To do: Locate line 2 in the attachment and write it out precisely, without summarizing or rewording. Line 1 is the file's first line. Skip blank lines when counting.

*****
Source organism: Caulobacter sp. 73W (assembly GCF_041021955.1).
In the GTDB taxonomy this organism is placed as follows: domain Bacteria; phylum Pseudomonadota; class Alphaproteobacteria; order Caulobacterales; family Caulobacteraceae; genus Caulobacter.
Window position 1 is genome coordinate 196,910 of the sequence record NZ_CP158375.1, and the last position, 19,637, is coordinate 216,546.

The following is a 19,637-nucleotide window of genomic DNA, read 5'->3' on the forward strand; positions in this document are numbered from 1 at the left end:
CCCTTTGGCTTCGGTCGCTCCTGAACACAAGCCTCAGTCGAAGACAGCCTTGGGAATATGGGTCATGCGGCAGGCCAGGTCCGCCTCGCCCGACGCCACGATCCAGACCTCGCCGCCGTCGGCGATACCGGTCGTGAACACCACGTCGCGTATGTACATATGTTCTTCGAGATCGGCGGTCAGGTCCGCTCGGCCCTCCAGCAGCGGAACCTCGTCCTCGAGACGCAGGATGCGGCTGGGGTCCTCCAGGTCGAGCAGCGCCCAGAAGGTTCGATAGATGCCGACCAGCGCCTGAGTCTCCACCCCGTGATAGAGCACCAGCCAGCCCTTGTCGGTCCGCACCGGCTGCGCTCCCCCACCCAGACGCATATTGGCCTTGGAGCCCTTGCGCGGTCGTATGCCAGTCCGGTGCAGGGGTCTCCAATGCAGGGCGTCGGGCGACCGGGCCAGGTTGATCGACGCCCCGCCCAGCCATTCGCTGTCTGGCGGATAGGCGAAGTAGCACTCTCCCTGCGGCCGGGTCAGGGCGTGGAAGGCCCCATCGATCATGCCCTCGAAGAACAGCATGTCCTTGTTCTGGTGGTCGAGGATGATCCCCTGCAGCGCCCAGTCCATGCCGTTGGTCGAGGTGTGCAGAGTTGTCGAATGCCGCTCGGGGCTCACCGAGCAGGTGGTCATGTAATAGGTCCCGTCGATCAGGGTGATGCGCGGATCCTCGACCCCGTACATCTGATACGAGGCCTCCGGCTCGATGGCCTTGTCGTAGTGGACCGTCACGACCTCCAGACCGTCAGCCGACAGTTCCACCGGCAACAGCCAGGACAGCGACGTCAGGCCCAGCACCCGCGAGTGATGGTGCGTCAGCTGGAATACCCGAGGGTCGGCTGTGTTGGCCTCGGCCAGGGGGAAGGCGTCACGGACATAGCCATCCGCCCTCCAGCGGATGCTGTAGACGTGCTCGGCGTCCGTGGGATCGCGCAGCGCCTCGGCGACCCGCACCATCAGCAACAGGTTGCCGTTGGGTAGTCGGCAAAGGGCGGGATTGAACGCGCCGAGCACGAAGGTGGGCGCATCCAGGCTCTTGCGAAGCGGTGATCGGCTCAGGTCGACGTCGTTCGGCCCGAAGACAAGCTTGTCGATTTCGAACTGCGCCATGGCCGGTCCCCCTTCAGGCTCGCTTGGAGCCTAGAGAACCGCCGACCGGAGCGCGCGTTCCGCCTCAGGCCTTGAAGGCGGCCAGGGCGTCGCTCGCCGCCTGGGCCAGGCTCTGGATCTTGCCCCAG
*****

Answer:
In the GTDB taxonomy this organism is placed as follows: domain Bacteria; phylum Pseudomonadota; class Alphaproteobacteria; order Caulobacterales; family Caulobacteraceae; genus Caulobacter.